A directly-elected Venice mayor and City Council would expand upon and improve the current neighborhood council system we have today. Venice would, for the first time since 1926, have a government elected by and for Venetians. Venice
would be the emphasis each and every day, not the political afterthought we are now.

And because Venice is unique in so many ways, renters would find themselves with newfound political clout, as 68.8% of all Venetians are tenants. The issues of homelessness, gentrification, spiraling crime and short-term rentals could finally be properly analyzed to provide solutions necessary to unify this fractured community.

No matter where one lies on the issues that face Venice, almost all of us should agree that greater local control would strengthen our community and offer far greater accountability and productivity as it applies to essential services and the human considerations that are required to address the issues of homelessness, gentrification and high crime.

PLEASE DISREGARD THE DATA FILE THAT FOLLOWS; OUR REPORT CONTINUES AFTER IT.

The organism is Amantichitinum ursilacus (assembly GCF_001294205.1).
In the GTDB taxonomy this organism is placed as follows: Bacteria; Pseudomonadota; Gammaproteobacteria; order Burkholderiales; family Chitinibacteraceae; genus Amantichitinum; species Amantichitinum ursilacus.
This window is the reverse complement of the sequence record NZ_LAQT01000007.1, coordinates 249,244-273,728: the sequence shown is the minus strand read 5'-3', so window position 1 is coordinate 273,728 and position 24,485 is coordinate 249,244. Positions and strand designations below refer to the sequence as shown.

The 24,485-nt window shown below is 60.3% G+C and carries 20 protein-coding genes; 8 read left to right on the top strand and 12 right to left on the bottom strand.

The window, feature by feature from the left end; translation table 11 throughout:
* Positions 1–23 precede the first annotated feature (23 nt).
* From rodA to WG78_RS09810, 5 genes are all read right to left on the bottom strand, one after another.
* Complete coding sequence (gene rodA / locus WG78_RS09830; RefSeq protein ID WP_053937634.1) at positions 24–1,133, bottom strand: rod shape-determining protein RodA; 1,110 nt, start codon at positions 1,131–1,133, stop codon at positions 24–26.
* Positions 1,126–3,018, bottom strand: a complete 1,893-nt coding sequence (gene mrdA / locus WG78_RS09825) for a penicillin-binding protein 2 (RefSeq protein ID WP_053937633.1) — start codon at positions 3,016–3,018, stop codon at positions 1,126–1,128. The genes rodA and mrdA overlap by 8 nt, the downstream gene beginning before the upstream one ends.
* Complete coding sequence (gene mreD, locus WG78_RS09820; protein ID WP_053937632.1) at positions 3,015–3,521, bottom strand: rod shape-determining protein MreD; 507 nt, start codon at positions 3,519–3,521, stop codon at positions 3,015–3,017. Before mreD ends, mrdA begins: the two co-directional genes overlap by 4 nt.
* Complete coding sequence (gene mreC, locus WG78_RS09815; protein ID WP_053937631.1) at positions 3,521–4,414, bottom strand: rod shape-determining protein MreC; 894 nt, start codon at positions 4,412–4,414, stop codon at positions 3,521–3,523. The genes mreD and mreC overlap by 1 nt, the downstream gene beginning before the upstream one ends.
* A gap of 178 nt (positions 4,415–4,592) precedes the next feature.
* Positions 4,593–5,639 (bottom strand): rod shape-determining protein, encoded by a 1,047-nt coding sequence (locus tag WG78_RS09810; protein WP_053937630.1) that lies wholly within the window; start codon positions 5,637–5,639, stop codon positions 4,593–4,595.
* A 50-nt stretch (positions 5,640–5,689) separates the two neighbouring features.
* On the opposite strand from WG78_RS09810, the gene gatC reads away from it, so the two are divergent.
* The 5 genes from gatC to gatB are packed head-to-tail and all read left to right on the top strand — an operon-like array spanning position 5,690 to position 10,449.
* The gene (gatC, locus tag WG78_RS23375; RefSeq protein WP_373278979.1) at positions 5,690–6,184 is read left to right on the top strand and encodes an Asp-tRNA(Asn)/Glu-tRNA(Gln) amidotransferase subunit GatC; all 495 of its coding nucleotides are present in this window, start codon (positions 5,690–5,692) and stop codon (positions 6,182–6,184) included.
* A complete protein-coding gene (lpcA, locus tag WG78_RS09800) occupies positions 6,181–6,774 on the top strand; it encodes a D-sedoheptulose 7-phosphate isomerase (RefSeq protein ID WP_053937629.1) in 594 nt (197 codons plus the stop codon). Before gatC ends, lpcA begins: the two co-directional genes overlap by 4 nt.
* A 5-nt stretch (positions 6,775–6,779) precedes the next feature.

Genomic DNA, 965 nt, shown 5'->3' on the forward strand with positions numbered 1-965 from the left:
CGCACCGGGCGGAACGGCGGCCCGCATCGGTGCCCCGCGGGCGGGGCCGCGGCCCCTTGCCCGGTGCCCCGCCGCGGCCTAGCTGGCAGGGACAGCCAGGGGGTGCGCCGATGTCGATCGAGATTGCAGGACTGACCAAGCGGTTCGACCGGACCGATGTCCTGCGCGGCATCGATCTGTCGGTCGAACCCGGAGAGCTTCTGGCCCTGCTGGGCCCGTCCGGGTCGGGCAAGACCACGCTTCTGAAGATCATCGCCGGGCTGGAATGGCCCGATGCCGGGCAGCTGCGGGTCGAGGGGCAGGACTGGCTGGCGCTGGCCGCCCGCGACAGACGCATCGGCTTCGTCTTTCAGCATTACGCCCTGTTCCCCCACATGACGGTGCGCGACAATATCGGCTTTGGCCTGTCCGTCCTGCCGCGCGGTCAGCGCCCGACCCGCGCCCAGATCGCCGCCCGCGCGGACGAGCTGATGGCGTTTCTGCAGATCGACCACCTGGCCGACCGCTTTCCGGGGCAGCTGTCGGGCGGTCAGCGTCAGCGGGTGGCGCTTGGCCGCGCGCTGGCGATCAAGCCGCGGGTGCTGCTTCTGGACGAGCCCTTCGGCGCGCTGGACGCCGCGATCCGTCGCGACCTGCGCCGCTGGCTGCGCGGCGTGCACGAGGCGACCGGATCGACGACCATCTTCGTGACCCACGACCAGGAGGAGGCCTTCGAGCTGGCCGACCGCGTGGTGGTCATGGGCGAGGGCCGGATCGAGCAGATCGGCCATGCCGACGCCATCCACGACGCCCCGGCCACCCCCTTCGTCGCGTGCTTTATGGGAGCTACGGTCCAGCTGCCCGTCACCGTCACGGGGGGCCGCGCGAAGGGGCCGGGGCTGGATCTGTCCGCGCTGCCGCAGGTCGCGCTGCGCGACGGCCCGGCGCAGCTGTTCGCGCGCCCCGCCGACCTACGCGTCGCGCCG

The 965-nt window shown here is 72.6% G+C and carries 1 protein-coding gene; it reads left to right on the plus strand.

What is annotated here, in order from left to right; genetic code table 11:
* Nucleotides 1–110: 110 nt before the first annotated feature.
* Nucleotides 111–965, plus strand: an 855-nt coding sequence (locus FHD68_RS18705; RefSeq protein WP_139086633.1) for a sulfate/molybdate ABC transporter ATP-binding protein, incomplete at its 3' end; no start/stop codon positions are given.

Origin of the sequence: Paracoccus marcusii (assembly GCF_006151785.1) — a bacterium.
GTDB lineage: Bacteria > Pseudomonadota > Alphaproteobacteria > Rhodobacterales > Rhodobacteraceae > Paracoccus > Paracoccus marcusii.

Managing the challenges of a community of 38,000 is far less complex than running a city of more than three million. Likewise, directly electing a local governing body is far more productive and accountable than getting to elect a single council member in a sprawling district that represents hundreds of thousands of residents.

Getting to invest 100% of our financial resources back into our community rather than having them spread throughout this dysfunctional and fundamentally flawed city called Los Angeles is smarter, better and the right thing to do for this incredibly unique, passionate and diverse citizenry.

I urge residents of Venice to weigh in on the serious topic of cityhood and potential secession from Los Angeles by sharing your comments with the Venice Neighborhood Council at Secretary@VeniceNC.org.

Nick Antonicello is a gadfly, government watchdog and member of the Venice Neighborhood Council’s Outreach Committee. He’s lived in Venice for 22 years.


    Gabriel Martinez